Do y’all mind if I publicly reflect a little bit?
There’s A LOT going on right now. A lot. So much and on so many scales. On the largest scale we are all dealing with a global pandemic. Beruit, Lebanon is suffering from a deadly explosion. History is repeating through human rights protesting for ALL Black lives. Modern-day slave trading in Libya. ICE still exists. I could go on forever but I think, for the purposes of this blog, it suffices to say, there is complete and utter disregard for human life and rights all over the world. [Please attribute my lack of acknowledging a current crisis as a slip of mind and not intentional exclusion.]
However, transitioning from the macro to the micro, (this is nowhere close to the level of importance as what I mention above) there's a lot going on in our inclusive communities, too. The communities that often serve as a solace. So, as you would expect, when the world is chaotic and your former safe havens are in mayhem too, it can get very overwhelming.
And so there is no room for speculation, I’m not speaking on any one thing. I'm taking a step back to look at all of it.
But it has thrown me into a very self-reflective state. This picture and challenge helped me with that because I found it so easy to throw my accomplishments up there but my failures, I had trouble finding the right words for.
Here are the questions I’ve asked myself as I reflect:
Accountability is a necessity. What should holding people accountable look like?
What does taking responsibility and being accountable look like?
Conflict is bound to happen. How do I approach conflict resolution with everyone’s best interest in mind?
Inclusive and safe spaces are needed. How do we prevent them from be exclusive? Where is that boundary?
When someone does something wrong, is my first instinct to point a finger and get on a soap box? Would I want that done to me?
Am I using inclusive language? Have I said something was “crazy” or “insane” and perpetuated ableism? Have I used a common colloquialism without knowing its racist history? Have I perpetuated a micro-aggression that harms or in some way, stereotypes the LGBTQ+ community? Have I perpetuated elitism amongst my own people in the Black community?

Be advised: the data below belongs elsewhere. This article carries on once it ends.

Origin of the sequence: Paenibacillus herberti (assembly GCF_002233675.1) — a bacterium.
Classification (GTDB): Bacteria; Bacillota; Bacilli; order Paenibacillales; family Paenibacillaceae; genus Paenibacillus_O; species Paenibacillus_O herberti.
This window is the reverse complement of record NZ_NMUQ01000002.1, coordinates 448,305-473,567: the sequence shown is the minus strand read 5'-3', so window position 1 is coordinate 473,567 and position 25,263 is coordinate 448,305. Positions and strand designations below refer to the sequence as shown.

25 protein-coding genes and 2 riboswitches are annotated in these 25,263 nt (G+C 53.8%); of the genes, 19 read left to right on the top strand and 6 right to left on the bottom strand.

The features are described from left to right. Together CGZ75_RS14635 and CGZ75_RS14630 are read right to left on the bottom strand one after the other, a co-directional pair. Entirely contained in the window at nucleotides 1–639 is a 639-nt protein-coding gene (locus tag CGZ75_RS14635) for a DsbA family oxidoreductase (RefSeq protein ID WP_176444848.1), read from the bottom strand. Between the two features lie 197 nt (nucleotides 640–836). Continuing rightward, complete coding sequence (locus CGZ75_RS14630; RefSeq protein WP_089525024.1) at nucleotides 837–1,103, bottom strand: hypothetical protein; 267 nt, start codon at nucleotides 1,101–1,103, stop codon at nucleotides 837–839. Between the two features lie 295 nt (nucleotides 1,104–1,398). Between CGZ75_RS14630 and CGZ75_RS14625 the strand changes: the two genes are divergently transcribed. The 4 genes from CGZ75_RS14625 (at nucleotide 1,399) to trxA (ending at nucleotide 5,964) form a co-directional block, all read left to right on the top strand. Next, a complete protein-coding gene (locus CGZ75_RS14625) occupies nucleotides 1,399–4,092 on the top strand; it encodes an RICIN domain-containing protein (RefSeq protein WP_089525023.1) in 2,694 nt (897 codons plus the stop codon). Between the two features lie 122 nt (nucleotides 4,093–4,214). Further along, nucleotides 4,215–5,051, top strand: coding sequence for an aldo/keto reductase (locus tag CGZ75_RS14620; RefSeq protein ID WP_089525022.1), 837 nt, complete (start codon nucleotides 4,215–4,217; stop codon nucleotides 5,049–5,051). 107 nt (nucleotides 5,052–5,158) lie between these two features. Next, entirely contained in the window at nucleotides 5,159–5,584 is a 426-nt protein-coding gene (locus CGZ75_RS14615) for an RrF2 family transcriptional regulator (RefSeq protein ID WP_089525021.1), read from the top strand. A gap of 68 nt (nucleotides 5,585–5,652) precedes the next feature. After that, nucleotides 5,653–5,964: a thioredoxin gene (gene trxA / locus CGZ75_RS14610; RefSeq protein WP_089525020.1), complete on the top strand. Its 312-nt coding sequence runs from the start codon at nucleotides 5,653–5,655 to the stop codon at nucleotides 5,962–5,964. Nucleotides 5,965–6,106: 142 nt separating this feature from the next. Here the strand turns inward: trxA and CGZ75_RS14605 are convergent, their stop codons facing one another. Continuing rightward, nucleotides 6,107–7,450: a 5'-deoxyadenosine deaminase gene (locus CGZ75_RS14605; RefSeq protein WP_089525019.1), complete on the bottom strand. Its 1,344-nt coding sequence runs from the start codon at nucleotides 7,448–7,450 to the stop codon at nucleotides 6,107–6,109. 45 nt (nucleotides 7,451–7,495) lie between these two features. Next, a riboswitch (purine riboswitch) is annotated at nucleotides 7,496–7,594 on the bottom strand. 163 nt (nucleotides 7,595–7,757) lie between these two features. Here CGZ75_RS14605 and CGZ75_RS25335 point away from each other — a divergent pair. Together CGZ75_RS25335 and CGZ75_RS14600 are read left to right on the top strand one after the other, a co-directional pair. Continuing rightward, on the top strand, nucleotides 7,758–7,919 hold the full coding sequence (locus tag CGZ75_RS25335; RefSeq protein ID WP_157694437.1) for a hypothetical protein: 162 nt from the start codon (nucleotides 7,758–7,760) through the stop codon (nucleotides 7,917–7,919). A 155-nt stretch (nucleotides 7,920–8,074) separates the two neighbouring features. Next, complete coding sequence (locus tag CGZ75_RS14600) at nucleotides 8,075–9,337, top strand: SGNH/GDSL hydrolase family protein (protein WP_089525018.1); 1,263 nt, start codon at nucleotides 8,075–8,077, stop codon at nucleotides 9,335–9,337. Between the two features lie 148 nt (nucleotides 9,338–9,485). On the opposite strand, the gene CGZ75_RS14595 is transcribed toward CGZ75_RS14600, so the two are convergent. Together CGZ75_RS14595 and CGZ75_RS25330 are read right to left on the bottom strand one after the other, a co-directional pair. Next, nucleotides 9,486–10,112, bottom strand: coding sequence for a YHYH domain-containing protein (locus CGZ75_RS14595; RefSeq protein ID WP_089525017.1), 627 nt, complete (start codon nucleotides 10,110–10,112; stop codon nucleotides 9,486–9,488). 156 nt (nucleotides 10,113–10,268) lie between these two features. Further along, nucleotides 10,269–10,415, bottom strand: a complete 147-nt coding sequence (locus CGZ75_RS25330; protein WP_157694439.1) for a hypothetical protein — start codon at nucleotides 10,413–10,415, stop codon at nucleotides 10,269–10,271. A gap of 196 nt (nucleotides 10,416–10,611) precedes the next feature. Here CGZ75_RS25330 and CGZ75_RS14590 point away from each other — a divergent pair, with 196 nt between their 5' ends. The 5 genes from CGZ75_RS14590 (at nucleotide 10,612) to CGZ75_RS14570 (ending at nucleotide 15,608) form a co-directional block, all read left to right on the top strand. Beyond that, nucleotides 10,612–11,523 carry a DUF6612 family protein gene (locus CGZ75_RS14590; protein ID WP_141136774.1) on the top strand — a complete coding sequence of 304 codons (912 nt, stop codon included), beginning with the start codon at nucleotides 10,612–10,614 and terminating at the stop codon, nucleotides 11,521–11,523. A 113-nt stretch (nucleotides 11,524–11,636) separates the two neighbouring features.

Have I apologized directly and adequately to everyone who requires it from me?
Do I demand from others what I don’t provide or give myself?
Have I watched someone else do harm and ridiculed/judged/acted holier than thou but didn’t learn from their mistake or reflect where I may have done the same thing? Or could do the same thing?
Have I not practiced what I preached?
Who do I owe an explanation, and who don’t I owe an explanation?
Have I recreated the harm that was done to me and done it to others?
Have I lost vision of what the true goal is?
Personally and most important for me - where does God fit into all of this? Has he been at the forefront of my mind during my actions? Or have I become self-serving and aggrandizing?
There are many more but these are what I could come up with for the time being.
Asking myself these questions are not so that I can create a pity party for myself and begin self-loathing. I self-reflect because it's good for my mental health. I self-reflect because it mends relationships and helps me treat the people I care about properly. I self-reflect because it helps me grow. I self-reflect because if I'm going to pave the way for young people behind me, or create spaces for them to comfortably occupy, I want to do it properly.
Self-reflection is so valuable and yet, its free. It prevents me from being "holier than thou". Acting as if I could never be the one in the “hot seat”. It maintains and nurtures my humility. I won’t give unsolicited opinions on situations I have never been in and don’t understand fully, because I think about how that feels when it’s done to me. I recognize nuance matters. And that virtually nothing happens in a vacuum.
This is not some call to action for the world or anybody else. I’m not taking this as an opportunity to call out all of the ways everyone else is doing something wrong, but to acknowledge all the ways I might have contributed to harm. Whether public or in private, whether in my career or personal life. Whether to friends or to strangers or people I don't even know yet. I write these words online but I’m really just talking to myself. I have absolutely fallen short. I missed opportunities to practice compassion to the next person. I’ve participated and been complicit in people’s harm. In the end, it doesn’t really matter whether it was intentional or unintentional.
I have no intentions of policing anybody’s expression or how they react or don’t react. I’m just hoping that in my sharing of my own reflections, it could encourage others to do some self-reflection too. It’s an integral part of my healing, self-preservation and self-evolution. And it's an integral part of keeping together the communities/spaces we, and the people who came before us, worked so hard create.